As for drying my plastic bladder, I don’t even try. I store mine in my freezer whenever it’s not being used.Oct 21, 2005 at 9:27 am #1343390
Neil JohnstoneBPL Member
I find the top opening type of bladder (such as the Platy Big Zip) the easiest for filling from streams. They are a lot easier to dry as well – use a wooden spoon or something similar to stand them up open. I’ve also not had any problems with a plastic taste from Platypus bladders, but have with other makes.
For cooking, I prefer a second, easily to fill and easy to dispense from container, for example the Platypus 4 litre water carrier. At 70 grammes it stops multiple trips to fill smaller bottles at night and can also be used to refill the bladder in the morning. It can also be used to carry sufficient water in to a campsite remote from a water source.Oct 21, 2005 at 10:09 am #1343398
you’re not invading. you’re always free to jump right in. i don’t mean to speak for others here, but i believe that they would say the same thing. look, if it were a private conversation, it would be had via email and not the Forums.
i think other have already adequately addressed your post. i really don’t have anything to add to their excellent advice. am i wrong about your question(s) being answered? if so, just post back with a specific question.
just so you know, the other “regulars” here in the Forums are far more experienced and clever/resourceful than i am. i might just have the “biggest mouth” (i.e. longest posts).Oct 21, 2005 at 11:14 am #1343405
While I rarely post, I sure do read allot, and Paul you are not only longwinded by VERY knowledgable as others here and everyone reaps from your posts. I am always a little lost as to what to post wear. I really have only seen glances into peoples uses of bladders. It’s something I want to make work and it’s been a struggle to find the best of all worlds as if that even exsisted. I will be switching to Pristine water purification drops soon and know they are easier to measure into different sizes unlike iodine tabs.
I can’t sing the praises enough for Platypus’s quality and lack of plastic taste.Oct 21, 2005 at 11:18 am #1343406
I use the 3L Platypus Big Zip and as suggested by Gossamer Gear I fill it with only 2L, squeezing the air out so it is much flatter. It then fits nicely inbetween my sleep pad and the Gossamer G5 Backpack. I tried the Platypus Hoser for this but it has more of a protrusion at the bottom that dug into my back when the pad moved around. The Big Zip works much better for this and is also much easier to fill.
I too use a wooden spoon or a plastic spatula at home to hold the Big Zip open so it drys more quickly. If you want to get more high tech with this REI sells a plastic thing that goes inside the bladder and then expands to let it dry.
The one thing I like better about my old Platypus Hoser and the Platypus bladders other than the Big Zip is that they expand out at the bottom so you can set them down flat and are therefore much easier to handle while using in camp.Oct 21, 2005 at 11:25 am #1343407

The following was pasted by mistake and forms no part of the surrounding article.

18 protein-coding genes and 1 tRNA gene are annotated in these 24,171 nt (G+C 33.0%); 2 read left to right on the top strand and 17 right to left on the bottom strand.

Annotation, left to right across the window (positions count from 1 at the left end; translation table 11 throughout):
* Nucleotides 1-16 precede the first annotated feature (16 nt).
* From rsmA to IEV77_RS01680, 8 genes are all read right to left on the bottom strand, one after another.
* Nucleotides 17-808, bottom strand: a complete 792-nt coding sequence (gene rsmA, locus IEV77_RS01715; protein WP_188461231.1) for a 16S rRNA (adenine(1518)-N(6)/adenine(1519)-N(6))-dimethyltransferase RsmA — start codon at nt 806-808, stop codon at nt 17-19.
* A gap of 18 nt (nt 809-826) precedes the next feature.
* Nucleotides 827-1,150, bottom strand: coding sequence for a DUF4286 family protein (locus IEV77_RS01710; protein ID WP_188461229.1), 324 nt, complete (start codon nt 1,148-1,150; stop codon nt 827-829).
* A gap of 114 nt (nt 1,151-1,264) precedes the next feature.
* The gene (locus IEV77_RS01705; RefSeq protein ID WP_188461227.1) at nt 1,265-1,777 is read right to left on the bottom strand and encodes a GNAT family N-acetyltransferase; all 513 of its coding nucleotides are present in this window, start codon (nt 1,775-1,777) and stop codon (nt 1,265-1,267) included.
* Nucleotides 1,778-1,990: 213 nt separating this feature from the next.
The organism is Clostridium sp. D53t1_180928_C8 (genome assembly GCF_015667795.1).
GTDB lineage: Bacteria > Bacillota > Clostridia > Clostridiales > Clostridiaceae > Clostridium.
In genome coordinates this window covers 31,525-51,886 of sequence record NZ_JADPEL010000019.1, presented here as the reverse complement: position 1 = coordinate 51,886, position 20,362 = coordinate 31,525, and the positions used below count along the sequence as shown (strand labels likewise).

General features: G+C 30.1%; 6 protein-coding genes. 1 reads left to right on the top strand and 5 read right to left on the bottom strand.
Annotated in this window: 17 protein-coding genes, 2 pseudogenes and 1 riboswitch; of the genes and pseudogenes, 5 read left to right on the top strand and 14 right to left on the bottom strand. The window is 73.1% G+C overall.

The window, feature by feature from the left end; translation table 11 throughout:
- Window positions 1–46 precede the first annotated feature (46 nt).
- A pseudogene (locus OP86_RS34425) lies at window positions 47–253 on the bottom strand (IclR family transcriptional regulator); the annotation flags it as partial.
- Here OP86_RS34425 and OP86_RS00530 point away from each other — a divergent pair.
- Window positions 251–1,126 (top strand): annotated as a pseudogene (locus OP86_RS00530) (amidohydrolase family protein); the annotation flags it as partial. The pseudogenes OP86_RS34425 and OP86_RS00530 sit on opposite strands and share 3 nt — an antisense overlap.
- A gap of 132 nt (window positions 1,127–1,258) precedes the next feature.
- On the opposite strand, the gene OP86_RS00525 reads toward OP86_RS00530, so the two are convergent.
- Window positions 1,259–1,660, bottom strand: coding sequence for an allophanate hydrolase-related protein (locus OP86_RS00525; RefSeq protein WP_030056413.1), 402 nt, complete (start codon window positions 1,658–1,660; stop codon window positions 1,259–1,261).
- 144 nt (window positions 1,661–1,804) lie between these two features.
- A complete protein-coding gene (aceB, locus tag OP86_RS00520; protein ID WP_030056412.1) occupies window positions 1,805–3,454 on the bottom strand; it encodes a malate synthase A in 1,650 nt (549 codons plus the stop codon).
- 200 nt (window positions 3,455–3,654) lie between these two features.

I didn’t mean to hijack your thread. I was hoping to add my “bladder woes” to yours and see what remedies/suggestions people might have. Cheers.Oct 21, 2005 at 11:52 am #1343408
many good suggestions have been posted here in the Thread by others. i certainly agree with them. i keep on going back and forth on bottles vs bladders. for some time, been seriously thinking of using bottles with short drinking tubes mounted Adv. Racing Style. would make it easier to drink without stopping and still have smaller bottles to use in camp when not wearing the pack.
as far as spilling in camp/at night/during transport due to the air hole in the cap, nothing a tiny piece of duct tape won’t prevent. or, switch to a spare/extra “closure” cap for those times. really only one slightly heavier straw/tube cap is needed, and if a spare closure cap is carried, the “tube” top only needs to be placed on the bottle when actually on the move.
thank you. you are kind. i try to remember that (comparatively) knowledge is cheap; experience is invaluable. hence my great admiration of many of the other poster’s to these Forums. my advice is to chose their advice/suggestions over my own – i sure would.Oct 21, 2005 at 5:44 pm #1343426
Dondo .BPL Member
@dondoLocale: Colorado Rockies
I’ve also felt the trade off, so much so that I don’t use hydration systems any more except when mountain biking. Instead, I keep a couple of small Propel bottles (16 to 24 oz.)strapped to the front of my shoulder straps with shock cord. Access is very easy, though I do have to stop for a few seconds to take a drink. I also carry a 2+ liter Platypus for camp use.Oct 21, 2005 at 6:53 pm #1343430
@david_bonnLocale: North Cascades
I like hydration bladders, particularly the platypus models.
Usually I carry a 3L big zip or a 2L big zip and a one-liter aquafina bottle, on a long trip I replace the aquafina bottle every now and then.
This seems to be the best compromise for me.
As for cleaning a bladder, usually I run very hot water through it when I get home after a trip, and sometimes I will also run water with a bit of bleach in it if I think the bladder is getting nasty. Usually the place that gets bad is the drinking tube around the bite valve, since that is where water is most likely to stay. So when I store a bladder I take the bite valve off.
The wide-mouth big zip is easier to clean. In cold conditions it is hard to close the zip, though. Either because of numb fingers or because the plastic isn’t very pliable.
I’m not a big fan of hydration systems in subfreezing conditions.
You can replace the drinking tube and the bite valve without buying a new bladder, too. Like I said, that seems to be the part that is hardest to clean anyway.
I always carry a spare bite valve and some way to patch the bladder.Oct 21, 2005 at 8:44 pm #1343438